Red Bull’s title sponsor has marked a sign of support to the upcoming engine distributor swap in 2019.
During the last two seasons, Red Bull has been distinguishing Renault in their official name with the TAG brand. With a tricky move made by Honda, the title sponsor of Aston Martin’s team will have to share the name with its brand new engine supplier.
Having spread quite an odd impression at first, the idea of sharing two manufacturing brands in the frame of a single squad’s name was later supported by Aston Martin’s CEO Andy Palmer, who claimed that no contradictions were present in that case.
“But let’s be brutally honest. While it was called TAG, everybody knew it was a Renault. And in that sense, [what is] the difference between whether it is a Renault or a Honda?” said Palmer.
The head of the automobile mammoth also added that if Ferrari had stepped in that would have been a red line. Eventually, it is all about Japanese manufacturer now. And with the support of Aston Martin, ambitious plans are ready to set a new horizon for Red Bull’s team.
“Aston Martin has zero cross shopping with both brands. So we are completely indifferent to the name,” he added.
Palmer also noted that the team’s major concern was focused on the winning result. Both sports betting operators and the team themselves deem Honda switch to be the milestone in increasing their odds for victory this season.
A Red-Bull-Renault relationship started to get frayed in 2015, when Mateschitz, the owner of the club, claimed he would have quitted the Formula 1 if he hadn’t been supplied with the engine capable of delivering a win to his team. The team kept criticising their motorist. Having been thin-skinned about such criticism, Renault said this brickbat had resulted in significant brand credibility descent.
The storms got stronger when Renault halted supplies for Toro Rosso with bringing all the attention to their own squad. This all led to ominous consequences with Red Bull’s juniors switching to Ferrari’s power units, while the seniors were forced to rename the French engines in their cars using the brand name of their sponsors Tag Heuer.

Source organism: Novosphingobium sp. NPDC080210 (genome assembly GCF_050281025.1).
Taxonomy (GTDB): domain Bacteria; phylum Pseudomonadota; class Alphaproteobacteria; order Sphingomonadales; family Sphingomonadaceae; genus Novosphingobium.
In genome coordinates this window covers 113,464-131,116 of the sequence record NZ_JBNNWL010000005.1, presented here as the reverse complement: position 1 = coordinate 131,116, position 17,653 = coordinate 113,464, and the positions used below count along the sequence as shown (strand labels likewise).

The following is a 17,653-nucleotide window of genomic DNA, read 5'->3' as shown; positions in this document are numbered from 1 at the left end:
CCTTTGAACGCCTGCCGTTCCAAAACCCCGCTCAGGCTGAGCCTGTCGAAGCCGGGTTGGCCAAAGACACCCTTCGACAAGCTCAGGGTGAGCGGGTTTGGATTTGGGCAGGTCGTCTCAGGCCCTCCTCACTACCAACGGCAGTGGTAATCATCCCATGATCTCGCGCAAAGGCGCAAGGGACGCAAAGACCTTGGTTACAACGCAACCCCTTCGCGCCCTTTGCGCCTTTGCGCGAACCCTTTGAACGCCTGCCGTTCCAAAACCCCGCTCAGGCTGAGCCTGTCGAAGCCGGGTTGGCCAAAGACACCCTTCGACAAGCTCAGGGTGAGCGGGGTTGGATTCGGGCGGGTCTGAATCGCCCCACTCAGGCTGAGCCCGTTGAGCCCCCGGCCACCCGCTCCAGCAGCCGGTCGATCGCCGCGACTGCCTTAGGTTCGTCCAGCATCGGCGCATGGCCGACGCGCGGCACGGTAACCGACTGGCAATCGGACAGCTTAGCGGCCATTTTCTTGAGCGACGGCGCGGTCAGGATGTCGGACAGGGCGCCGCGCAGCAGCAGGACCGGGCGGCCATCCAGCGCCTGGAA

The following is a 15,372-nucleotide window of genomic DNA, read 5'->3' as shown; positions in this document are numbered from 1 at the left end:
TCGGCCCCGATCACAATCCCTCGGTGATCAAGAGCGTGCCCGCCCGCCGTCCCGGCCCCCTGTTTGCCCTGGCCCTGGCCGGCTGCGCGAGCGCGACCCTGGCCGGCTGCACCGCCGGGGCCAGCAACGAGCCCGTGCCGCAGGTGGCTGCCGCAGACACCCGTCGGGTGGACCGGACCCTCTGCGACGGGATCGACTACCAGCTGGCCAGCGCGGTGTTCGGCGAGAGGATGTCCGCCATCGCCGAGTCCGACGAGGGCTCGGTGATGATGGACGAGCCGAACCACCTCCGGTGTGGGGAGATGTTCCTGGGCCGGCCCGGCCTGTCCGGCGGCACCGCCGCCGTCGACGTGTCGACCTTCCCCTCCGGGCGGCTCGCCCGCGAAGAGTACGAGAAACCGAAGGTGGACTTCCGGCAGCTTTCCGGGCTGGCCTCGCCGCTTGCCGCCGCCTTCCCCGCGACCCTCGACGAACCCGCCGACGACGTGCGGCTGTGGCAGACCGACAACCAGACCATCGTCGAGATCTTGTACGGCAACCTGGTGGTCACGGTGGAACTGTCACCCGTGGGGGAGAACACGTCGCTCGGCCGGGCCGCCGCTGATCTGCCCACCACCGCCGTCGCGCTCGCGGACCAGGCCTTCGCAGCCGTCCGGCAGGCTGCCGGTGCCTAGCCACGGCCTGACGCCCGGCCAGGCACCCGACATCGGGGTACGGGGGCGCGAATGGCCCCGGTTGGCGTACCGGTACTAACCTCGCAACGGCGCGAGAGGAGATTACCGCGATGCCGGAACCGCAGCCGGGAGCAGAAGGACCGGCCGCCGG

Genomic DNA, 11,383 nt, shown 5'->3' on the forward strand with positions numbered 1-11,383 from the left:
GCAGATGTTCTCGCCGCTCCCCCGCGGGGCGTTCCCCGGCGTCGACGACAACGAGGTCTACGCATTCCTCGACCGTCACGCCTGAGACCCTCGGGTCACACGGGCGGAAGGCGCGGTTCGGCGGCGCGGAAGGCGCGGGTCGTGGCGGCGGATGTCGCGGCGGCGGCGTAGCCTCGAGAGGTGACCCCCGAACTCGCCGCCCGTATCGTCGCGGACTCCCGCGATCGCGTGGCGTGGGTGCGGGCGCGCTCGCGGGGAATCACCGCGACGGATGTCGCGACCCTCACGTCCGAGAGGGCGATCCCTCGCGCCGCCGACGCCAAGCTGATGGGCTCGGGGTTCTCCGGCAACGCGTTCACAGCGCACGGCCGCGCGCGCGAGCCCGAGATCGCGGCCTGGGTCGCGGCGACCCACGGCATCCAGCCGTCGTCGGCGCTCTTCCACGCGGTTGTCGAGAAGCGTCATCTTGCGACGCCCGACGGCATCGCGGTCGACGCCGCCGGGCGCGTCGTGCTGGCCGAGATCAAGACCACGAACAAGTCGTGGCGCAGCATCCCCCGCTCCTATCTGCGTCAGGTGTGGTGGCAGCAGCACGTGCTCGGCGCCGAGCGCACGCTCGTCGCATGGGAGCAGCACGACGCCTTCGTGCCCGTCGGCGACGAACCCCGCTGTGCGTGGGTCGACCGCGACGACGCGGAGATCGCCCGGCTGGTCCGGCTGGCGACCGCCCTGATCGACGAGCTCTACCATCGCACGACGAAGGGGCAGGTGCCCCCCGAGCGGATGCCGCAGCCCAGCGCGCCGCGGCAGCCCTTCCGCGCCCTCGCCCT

Public conflict of the two parties was later tailed off, with some experts admitting their further cooperation was anything but their own will. Having taken into account the upcoming natural expiration of the contract, the team reasonably took the initiative to find a new company, which would not prioritize its own team.
Red Bull knew full well that their cooperation with either Ferrari or Mercedes, or Renault would not deliver the same conditions and partnership as they had with Renault from 2010 to 2013 when the team managed to win four titles. Thus, the squad had two options — to plunge into building up their own engine or to search for a reliable manufacturer.
A reliable supplier was found in the face of Honda. Red Bull’s benefits here are obvious: the team will get not merely the engines themselves, but the sponsorship of £80 mln for both teams. Besides, the two parties have already established good cooperation in the frame of MotoGP. Red Bull’s estimated gain from Honda’s deal is predicted to be £100 million annually.
Having rethought all the aspects, Red Bull’s new partnership has good grounds to exist until 2020. Does it mean that the team placed greater emphasis on profits rather than results? Not actually — Red Bull’s members have thoroughly weighed all the pros and cons, including sports and financial prospects, having chosen an optimum option.